As a card-carrying radical student of the recruiting landscape for more than 50 years, I could simply write a few sentences, implore you to read Give and Get Employer Branding and move on. However, this book offers a truly different approach to employer branding that justifies an enthusiastic review
“The most important kind of freedom is to be what you really are.
You trade in your reality for a role.
You trade in your sense for an act.
You give up your ability to feel, and in exchange, put on a mask.
There can’t be any large-scale revolution until there’s a personal revolution, on an individual level.
It’s got to happen inside first.”
― Jim MORRISON
An attainable revolution in employer branding
More than enjoying the intellectual components of Give and Get’s model, there are truly revolutionary possibilities afoot here. Not new in the ‘Aha!’ sense but, in the way these two authors present their ideas – systematically, discussed case-by-case, and always, always doable, so that we know we too can execute successfully. Give and Get offers us the means to change our piece of the landscape going forward…not just in degree but in kind. What we must bring to this party is a choice to step up to the promise found here.
Revolution is a misused term. Arguably it is the most common metaphor for how we translate the confusion of change around us – nearly 40,000 book titles on Amazon use the word in their title. It’s time we get back to the basic Webster Dictionary definition of revolution: “The forcible overthrow of a social order, in favor of a new system.” Implicit in this definition, especially in the context of recruiting, is the fact that it isn’t just about making tools, concepts and models (like those available in Give and Get). Rather, it is combining them with candidates and recruiting leaders who step up to shift the focus away from doing more of the same thing to doing something completely different. From sales to informed choice. From screening candidates to candidates screening employers.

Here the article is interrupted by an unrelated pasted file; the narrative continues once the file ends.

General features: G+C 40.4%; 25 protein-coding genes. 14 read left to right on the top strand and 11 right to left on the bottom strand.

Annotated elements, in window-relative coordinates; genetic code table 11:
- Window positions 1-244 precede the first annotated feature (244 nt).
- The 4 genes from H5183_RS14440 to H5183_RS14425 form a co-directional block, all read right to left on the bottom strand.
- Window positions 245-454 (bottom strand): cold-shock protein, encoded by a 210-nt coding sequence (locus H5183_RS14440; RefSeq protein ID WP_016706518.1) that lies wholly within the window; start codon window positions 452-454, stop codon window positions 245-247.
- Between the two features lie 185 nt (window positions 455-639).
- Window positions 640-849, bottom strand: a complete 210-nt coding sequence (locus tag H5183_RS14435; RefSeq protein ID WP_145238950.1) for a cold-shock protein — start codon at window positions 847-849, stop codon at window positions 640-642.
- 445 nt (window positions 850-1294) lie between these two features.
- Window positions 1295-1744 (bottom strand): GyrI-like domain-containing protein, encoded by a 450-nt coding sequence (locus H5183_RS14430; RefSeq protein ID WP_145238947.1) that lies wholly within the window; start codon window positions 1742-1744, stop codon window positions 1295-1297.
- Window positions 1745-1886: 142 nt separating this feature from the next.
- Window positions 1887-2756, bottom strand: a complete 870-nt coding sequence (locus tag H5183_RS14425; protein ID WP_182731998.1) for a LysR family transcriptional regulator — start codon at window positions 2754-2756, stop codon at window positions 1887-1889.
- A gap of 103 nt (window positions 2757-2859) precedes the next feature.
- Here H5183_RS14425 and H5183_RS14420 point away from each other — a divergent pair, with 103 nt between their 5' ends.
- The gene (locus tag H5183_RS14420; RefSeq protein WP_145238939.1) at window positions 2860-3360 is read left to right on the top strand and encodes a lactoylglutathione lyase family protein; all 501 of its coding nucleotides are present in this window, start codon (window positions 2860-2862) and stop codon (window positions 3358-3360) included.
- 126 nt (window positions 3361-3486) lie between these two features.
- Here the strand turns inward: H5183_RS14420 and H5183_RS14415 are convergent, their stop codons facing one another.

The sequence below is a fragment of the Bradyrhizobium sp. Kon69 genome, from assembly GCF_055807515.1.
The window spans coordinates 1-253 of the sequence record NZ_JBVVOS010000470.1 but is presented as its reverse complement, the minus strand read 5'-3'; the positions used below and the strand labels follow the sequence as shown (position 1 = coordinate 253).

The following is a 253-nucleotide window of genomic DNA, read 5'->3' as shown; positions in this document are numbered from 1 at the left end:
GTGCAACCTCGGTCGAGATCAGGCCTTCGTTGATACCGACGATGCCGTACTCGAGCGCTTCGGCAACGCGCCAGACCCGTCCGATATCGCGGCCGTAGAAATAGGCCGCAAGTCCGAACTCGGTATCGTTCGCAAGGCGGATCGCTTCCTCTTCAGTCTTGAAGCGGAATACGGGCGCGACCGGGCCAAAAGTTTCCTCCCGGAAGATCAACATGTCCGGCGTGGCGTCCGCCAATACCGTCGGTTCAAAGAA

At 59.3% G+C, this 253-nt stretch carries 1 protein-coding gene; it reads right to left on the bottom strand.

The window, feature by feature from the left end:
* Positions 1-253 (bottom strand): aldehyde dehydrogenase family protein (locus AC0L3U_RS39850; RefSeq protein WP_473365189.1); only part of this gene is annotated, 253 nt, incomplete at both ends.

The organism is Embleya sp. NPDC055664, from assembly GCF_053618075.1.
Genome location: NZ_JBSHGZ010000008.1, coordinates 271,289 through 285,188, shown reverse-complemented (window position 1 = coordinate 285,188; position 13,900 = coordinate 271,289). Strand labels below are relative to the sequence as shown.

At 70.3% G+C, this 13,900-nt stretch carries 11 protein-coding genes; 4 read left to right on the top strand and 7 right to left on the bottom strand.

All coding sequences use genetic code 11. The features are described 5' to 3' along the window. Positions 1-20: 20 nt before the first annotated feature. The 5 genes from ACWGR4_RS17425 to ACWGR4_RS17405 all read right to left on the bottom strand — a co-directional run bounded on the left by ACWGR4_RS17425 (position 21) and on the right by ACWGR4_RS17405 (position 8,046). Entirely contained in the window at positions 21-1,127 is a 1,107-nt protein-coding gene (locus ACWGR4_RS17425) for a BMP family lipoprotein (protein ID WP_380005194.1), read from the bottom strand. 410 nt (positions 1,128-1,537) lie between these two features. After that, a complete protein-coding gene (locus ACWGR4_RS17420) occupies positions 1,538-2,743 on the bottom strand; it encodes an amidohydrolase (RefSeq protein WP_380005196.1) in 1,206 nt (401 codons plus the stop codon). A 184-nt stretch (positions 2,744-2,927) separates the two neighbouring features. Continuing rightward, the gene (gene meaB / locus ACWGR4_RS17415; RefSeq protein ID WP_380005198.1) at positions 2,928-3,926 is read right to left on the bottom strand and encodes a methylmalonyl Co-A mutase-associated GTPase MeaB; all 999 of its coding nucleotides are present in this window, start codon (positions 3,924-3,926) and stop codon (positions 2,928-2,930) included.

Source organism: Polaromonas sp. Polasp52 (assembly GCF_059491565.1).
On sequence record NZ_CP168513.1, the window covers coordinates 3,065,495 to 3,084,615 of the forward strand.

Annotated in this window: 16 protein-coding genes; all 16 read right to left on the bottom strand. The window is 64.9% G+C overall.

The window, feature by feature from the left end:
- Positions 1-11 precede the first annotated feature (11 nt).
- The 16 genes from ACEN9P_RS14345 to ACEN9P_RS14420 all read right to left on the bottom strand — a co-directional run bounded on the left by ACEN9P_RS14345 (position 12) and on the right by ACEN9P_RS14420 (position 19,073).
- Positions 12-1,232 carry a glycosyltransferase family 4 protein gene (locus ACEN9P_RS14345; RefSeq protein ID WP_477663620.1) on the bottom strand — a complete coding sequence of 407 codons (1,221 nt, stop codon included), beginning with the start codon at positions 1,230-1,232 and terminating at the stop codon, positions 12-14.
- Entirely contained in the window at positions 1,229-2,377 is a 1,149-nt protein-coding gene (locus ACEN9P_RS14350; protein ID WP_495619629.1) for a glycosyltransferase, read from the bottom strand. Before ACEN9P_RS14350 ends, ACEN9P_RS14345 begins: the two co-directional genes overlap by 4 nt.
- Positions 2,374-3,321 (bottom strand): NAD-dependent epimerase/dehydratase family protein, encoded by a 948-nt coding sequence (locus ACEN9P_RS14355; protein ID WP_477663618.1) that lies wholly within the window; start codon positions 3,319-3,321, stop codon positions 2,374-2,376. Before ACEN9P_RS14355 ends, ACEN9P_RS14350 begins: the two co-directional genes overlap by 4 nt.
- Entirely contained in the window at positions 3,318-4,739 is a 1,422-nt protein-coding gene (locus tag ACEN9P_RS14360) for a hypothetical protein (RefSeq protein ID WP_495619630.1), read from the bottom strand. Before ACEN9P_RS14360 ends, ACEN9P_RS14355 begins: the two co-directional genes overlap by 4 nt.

Give and Get advances the notion that we need to “repel the many and compel the few.” It focuses that notion around meaningful issues such as aligning to a candidate’s purpose, potential impact and sense of belonging with full transparency. The authors are fomenting real change (in kind not degree) about how we attract, engage, screen and select the pool of prospects. Looked at from this perspective, the center of gravity of the hiring decision shifts dramatically.
Turning the traditional candidate experience upside-down
Thomas Kuhn explains in his book, The Structure of Scientific Revolutions, that a true revolution shifts from examining existing problems to challenging the basic notion of what is a problem. Challenges that foster controversies that become defining characteristics of a new order. When Give and Get focuses on telling the truth to ensure candidates can make informed decisions, traditional notions of who is in charge of selection decisions and the order in which those decisions can be made are turned upside down. This is frightening to traditional models.
If you bow to an employer’s traditional notions of reducing risk, putting the best spin on the work, and manufacturing engaging content at the cost of a deeper understanding and support of how good choices are made, you will read Give and Get and perhaps nod in agreement with little to no incentive to apply what you might learn (save whining about why ‘they’ aren’t letting you accomplish what’s possible). If that’s the case, save your money.
If instead you apply what you learn to your own purpose, your desire for impact and sense of belonging, and examine what you are willing to risk in that light, you might then imagine the possibilities and choose to influence them. This is the book for you.
Perhaps Israeli Professors Noam Tirosh and Amit Schejter said it best in their 2017 digital blog, Who Benefits from the so called New Media Revolution, “Revolutions are not mere changes in a perceived reality; instead, they are an inherent alteration of the foundation of reality.”
Note: This is an edited and condensed version of the Forward Gerry wrote for the Book Give & Get – Employer Branding by Bryan Adams and Charlotte Marshall. Charlotte is a CXR member.